Happy International Women’s Day, everyone! Today is a day to celebrate the incredible feats of women and the fight our ancestors put up for our rights. The 19th century is rife with examples of women making huge strides that had ripple effects all the way through to this very day. Here are some wonderful things you may not have know about American 19th century women, plus some real pictures of Rosie the Riveters from World War II—these pictures are hard-hitting far beyond the famous poster we all know.
19th Century Women’s Rights Advancements You May Not Know
1824 The very first time in history that women workers went on strike was in Pawtucket, Rhode Island when the mill they worked for announced a 25% wage cut for them and a one-hour workday extension for everyone. Children and men also joined the strike, and in a little over a week the mill owners caved.
1825 The first women-only union was formed: The United Tailoresses of New York.
1845 After several strike attempts and unfortunate fails that cost them cut wages, women cotton mill workers formed the Female Labor Reform Association in Lowell, Massachusetts. They fought for better conditions in the mills, including safety and sanitation, and to reduce the work day from 12-13 hours a day to 10. They even opened more chapters of their group in other mill towns. You can read more about their hard fight here.
1869 The Daughters of St. Crispin was formed in Lynn, Massachusetts as the first national union of women workers.
1881 Nearly 3,000 African American women laundresses held one of the most extraordinary strikes ever in the south. Taking place in Atlanta, Georgia, these women gathered so much support that they could have shut the city down. What did they want? Respect in the post-Civil War south—and $1 per twelve pounds of wash. Learn more about this groundbreaking strike here.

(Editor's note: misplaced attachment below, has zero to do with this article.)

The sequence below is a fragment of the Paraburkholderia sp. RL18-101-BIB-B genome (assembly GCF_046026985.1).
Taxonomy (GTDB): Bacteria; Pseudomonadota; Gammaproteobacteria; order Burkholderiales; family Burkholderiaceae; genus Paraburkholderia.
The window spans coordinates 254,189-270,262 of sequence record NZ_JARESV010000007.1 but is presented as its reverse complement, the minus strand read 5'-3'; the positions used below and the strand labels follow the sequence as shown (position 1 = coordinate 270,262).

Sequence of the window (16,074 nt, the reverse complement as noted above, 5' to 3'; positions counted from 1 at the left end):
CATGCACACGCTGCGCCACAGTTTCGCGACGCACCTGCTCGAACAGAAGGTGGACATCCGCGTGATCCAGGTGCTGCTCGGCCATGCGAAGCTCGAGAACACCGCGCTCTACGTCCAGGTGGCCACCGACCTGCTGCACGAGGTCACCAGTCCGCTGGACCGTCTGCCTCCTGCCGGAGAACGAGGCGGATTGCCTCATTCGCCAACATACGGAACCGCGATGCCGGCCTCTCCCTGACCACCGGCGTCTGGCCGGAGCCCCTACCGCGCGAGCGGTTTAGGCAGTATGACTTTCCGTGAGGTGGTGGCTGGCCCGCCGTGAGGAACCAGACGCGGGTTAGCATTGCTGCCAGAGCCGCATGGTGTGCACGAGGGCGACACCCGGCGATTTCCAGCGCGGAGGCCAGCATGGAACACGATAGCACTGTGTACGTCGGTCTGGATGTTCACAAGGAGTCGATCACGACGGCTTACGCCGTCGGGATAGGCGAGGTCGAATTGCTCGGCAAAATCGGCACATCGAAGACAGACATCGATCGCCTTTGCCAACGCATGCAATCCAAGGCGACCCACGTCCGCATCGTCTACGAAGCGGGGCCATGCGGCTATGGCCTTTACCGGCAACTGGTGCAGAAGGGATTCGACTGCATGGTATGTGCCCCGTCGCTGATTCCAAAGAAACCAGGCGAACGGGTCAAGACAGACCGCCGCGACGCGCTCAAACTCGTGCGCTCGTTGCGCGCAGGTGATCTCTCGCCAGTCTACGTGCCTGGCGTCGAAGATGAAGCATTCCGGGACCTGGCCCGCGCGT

1888 A law that requires women doctors for female patients in mental institutions was finally gained by suffragettes. There was quite a lot of physical abuse by male doctors of female patients in asylums throughout the 19th century, so this was a major win for women’s health.
1899 Florence Kelley becomes president of the newly formed National Consumers League with the goals of women consumers fighting for better working conditions and laws to protect women workers.
Real Rosie the Riveters
Two of the most famous Rosie images are the one on the left by J. Howard Miller in 1942 (hired by Westinghouse, the company both my grandparents worked for!) and the one on the right by Norman Rockwell for the cover of the Saturday Evening Post in 1943.
As powerful as these classic images are, they don’t come close to seeing real women working what were considered men’s jobs back in the day. Have a look at these inspiring images of real Rosies—welders, airplane repairwomen, arms workers, mechanics, engineers, and of course that’s just the start.
And who’s that in the reddish picture? Marilyn Monroe before she was a movie star! That’s right, Monroe worked at a Radioplane munitions factory when she was discovered!
I hope this gives you some facts and images you didn’t know and hadn’t seen before! Happy International Women’s Day!